D.C.-area restaurants were able to reopen to limited outdoor dining over the weekend. The weather cooperated and patrons came. And, so did protesters.
Several downtown D.C. restaurants were vandalized, including Farmers & Distillers in Mount Vernon Square, which opened its new patio to diners over the weekend.
“We were so excited to have guests dining, and to have staff happy to be back at work, but that is mixed in with the complexity of the new COVID world operational requirements, and then of course, superseding all of that is the incredibly important message of the protests,” said Founding Farmers owner Dan Simons.
“It added to our complexity that we had some property damage and some fearful moments last night, but my team and I support the message of the protesters,” he said.
Simons said a lot of alcohol was stolen and TVs were smashed, but he reported no fire or significant interior damage at Farmers & Distillers.
Restaurant owners and staff weren’t sure what to expect when they opened their doors over the weekend, but patrons came and restaurants reported that diners mostly stuck to the rules.
“I didn’t know what they would do with their masks. Everybody who showed up to the restaurant had a mask. And once they got seated, they took off their masks. The staff keeps their masks and gloves on, but it was nice to see peoples’ faces,” said Geoff Tracy, whose Chef Geoff’s restaurant patio opened Friday.
Tracy said, counting takeout and patio dining, sales doubled compared to previous weekends.
“Overall, it went well. Our staff felt safe, and customers were generally adhering to the guidelines,” said Spider Kelly’s owner Nick Freshman, of his patio’s reopening in Arlington, Virginia.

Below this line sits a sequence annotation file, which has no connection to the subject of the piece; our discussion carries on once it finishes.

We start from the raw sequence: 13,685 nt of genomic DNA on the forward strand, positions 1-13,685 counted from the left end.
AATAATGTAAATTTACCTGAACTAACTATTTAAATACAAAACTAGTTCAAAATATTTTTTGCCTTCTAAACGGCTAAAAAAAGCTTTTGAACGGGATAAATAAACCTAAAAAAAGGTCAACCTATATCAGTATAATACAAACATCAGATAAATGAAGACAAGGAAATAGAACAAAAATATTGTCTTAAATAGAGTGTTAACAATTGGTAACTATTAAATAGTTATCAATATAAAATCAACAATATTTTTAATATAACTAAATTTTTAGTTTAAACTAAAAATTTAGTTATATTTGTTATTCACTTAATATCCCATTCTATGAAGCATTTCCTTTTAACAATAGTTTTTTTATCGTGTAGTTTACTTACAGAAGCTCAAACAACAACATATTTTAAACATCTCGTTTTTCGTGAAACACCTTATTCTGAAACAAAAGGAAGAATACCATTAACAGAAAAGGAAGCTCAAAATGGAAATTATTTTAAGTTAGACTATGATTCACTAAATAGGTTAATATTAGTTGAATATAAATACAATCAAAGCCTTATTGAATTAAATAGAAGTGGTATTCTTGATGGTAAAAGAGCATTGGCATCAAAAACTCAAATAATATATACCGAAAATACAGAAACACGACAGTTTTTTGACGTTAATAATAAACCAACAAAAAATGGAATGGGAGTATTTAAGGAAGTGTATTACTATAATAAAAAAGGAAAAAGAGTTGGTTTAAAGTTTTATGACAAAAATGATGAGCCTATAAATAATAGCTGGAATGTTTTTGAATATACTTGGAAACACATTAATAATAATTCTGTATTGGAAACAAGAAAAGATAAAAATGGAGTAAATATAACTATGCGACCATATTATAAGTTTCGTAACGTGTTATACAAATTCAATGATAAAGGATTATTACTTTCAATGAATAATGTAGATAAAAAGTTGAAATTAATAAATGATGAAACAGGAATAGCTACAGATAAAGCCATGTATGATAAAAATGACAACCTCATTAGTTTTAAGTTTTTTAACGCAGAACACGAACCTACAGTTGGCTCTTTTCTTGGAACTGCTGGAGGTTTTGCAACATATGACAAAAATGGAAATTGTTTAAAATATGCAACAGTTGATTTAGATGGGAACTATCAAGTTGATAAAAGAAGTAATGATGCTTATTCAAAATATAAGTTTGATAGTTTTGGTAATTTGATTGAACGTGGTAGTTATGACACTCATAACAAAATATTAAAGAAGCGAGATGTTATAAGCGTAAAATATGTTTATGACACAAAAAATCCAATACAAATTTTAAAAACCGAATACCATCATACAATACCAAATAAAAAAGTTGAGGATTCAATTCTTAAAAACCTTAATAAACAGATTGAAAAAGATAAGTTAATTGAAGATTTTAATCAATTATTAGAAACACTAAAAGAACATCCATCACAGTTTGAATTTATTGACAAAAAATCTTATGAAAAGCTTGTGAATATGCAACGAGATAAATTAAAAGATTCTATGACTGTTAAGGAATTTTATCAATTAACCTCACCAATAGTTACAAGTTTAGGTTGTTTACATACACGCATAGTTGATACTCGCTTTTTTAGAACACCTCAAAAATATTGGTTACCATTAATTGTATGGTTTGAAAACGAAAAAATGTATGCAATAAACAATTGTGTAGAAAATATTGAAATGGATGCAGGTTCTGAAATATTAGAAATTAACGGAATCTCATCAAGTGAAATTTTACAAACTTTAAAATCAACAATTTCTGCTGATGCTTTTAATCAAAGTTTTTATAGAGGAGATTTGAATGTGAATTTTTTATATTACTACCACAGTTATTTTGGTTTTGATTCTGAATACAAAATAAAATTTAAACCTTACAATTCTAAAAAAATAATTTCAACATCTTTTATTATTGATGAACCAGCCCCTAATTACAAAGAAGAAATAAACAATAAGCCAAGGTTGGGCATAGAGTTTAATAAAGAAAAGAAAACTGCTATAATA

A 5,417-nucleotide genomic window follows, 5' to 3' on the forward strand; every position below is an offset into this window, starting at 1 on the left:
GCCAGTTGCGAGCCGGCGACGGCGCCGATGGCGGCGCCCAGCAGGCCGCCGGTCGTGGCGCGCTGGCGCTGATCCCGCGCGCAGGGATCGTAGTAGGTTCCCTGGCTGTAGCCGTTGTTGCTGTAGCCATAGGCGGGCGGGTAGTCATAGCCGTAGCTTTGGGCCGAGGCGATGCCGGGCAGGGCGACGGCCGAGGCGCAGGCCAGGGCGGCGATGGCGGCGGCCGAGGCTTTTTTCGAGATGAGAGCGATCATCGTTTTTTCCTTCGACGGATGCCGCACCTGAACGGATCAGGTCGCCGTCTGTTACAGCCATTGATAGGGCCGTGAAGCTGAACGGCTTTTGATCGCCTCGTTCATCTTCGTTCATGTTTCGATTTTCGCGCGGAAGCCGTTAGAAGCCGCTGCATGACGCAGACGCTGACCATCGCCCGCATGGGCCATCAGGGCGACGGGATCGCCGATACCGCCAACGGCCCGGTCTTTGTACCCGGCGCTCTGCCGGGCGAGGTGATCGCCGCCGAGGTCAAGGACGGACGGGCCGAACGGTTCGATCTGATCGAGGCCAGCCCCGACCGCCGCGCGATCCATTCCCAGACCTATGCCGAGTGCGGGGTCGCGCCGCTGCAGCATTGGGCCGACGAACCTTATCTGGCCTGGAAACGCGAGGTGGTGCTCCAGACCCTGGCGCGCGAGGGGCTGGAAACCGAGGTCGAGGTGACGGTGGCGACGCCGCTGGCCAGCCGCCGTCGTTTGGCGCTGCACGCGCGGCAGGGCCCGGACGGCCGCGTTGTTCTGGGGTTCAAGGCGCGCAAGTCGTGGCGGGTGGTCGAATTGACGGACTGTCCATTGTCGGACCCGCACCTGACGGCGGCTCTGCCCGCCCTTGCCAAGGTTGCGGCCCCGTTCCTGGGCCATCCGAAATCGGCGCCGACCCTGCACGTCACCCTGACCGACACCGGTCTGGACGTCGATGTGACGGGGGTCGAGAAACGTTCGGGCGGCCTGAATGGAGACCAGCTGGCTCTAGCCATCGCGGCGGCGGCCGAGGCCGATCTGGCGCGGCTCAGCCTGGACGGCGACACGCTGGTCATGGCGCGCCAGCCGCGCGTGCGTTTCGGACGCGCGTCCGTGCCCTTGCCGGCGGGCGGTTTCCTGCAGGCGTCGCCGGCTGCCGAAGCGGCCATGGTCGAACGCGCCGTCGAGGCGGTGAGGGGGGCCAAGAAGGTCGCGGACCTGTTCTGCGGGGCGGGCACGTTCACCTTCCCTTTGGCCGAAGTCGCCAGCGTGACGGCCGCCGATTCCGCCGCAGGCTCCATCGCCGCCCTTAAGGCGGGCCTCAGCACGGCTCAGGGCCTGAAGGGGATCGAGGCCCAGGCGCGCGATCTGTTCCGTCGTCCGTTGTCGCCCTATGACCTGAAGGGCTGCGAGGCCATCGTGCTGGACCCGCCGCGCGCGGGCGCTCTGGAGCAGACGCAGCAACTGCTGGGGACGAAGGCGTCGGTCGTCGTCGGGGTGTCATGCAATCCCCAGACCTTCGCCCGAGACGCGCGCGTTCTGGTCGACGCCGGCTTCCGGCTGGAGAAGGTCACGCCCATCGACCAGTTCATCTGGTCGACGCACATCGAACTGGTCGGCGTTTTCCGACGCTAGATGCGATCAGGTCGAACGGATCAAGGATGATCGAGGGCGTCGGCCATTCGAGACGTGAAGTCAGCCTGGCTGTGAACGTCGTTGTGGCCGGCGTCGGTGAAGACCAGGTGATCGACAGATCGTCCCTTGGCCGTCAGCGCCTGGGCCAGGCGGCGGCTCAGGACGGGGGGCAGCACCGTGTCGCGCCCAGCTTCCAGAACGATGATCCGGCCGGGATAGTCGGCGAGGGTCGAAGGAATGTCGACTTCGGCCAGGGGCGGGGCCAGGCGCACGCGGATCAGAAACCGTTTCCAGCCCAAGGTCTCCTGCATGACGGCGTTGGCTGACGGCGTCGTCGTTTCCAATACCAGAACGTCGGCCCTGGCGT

Here goes. something? Bar’s open, y’all. 🍸🍹🍸🍹🙏🤞🙏🤞 #drinks #bars #dcdining #restaurants #hospitality #PhaseOne @spiderkellys pic.twitter.com/3q2jJf1kqD
— Nick Freshman (@MothersauceBoss) May 29, 2020
“For the most part, our customers just seemed thrilled to have somewhere to go, and they were very grateful to the staff,” Freshman said.
For Tracy, diners seemed more comfortable than he expected.
“I didn’t think anybody would go into a restaurant restroom, but the first customers who sat down both got up, a man and a woman, one went into the men’s room, one went into the women’s room. Of the first 10 customers, half of them used the restroom, so we set up a bathroom attendant. We made the bathrooms one person at a time, and we cleaned them after each use,” Tracy said.
Patrons were also generous with tips, including one bill at Founding Farmers’ Reston location that included a $900 tip to be shared by the reopening day team.
“Overall, the patios have been lovely, the guests have been lovely and generous, and I’m hopeful it is the first step on a safe path back to having a real business that people can enjoy,” Simons said.